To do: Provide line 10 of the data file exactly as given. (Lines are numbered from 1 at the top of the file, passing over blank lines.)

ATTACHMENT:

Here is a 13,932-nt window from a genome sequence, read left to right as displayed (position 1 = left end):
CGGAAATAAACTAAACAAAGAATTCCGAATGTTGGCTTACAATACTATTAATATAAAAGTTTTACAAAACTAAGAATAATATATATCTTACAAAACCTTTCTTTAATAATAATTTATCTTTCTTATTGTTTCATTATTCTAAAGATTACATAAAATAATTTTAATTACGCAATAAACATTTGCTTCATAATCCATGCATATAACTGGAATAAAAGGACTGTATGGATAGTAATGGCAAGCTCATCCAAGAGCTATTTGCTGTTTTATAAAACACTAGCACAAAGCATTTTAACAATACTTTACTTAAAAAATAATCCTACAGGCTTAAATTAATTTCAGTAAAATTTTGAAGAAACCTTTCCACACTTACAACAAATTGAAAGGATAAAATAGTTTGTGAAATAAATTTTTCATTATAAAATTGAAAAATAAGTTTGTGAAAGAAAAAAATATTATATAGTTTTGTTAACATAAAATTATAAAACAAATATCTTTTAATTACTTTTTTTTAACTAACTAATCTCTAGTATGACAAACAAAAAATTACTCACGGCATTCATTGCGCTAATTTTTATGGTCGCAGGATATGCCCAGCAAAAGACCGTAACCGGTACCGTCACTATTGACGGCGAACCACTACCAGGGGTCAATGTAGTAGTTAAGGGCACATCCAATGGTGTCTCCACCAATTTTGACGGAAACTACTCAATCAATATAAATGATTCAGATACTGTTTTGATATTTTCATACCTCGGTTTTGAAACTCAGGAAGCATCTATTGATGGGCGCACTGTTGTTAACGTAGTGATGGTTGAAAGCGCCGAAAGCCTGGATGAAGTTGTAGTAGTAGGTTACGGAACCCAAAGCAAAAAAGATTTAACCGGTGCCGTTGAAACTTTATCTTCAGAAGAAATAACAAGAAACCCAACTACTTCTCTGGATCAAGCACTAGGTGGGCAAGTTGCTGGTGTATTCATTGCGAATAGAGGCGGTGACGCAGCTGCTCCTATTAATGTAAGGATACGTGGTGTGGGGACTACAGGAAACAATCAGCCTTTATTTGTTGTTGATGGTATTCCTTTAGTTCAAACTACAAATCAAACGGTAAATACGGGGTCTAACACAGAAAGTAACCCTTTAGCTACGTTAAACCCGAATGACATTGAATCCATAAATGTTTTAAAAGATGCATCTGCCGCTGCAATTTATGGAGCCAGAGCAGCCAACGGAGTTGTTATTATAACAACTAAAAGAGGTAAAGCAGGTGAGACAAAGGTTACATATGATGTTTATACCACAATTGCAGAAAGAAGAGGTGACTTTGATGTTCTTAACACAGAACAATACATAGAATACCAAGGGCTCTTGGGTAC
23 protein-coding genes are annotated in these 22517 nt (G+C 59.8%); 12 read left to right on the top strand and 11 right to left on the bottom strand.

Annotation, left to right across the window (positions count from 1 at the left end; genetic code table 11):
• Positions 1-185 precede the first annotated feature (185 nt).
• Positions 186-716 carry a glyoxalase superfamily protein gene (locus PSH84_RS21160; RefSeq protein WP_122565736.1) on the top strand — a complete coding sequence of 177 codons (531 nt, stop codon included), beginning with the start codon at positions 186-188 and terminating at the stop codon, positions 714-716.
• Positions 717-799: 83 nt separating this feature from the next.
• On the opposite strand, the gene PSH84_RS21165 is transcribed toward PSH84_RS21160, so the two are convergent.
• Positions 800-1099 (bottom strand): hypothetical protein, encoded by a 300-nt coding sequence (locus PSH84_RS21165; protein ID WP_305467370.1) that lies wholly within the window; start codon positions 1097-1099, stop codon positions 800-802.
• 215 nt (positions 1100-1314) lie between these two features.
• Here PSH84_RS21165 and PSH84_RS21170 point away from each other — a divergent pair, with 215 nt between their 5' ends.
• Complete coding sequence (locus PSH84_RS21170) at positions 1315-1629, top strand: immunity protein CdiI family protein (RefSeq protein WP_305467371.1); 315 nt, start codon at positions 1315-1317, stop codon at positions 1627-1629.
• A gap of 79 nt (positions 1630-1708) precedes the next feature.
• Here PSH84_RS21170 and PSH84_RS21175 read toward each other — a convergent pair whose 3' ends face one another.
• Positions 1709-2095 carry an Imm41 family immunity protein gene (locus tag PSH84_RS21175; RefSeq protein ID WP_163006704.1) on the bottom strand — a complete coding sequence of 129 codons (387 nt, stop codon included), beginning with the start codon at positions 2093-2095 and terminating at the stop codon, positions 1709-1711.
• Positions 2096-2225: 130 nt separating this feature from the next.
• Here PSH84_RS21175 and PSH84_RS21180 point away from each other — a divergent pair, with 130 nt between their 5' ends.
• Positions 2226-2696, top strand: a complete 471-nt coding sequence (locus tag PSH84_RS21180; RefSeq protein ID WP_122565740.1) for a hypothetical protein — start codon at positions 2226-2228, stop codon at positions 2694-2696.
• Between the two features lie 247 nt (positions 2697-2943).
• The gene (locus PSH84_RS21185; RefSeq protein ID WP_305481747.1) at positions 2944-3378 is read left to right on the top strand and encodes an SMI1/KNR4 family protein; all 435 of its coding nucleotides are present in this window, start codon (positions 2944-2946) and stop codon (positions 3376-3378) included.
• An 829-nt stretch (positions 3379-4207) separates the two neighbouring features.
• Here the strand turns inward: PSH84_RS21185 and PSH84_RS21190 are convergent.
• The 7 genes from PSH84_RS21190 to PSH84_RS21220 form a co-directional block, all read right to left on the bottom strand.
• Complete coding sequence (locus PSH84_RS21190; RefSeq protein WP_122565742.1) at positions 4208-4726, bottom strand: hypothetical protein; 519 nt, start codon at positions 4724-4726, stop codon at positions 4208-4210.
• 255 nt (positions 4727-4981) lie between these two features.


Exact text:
• 215 nt (positions 1100-1314) lie between these two features.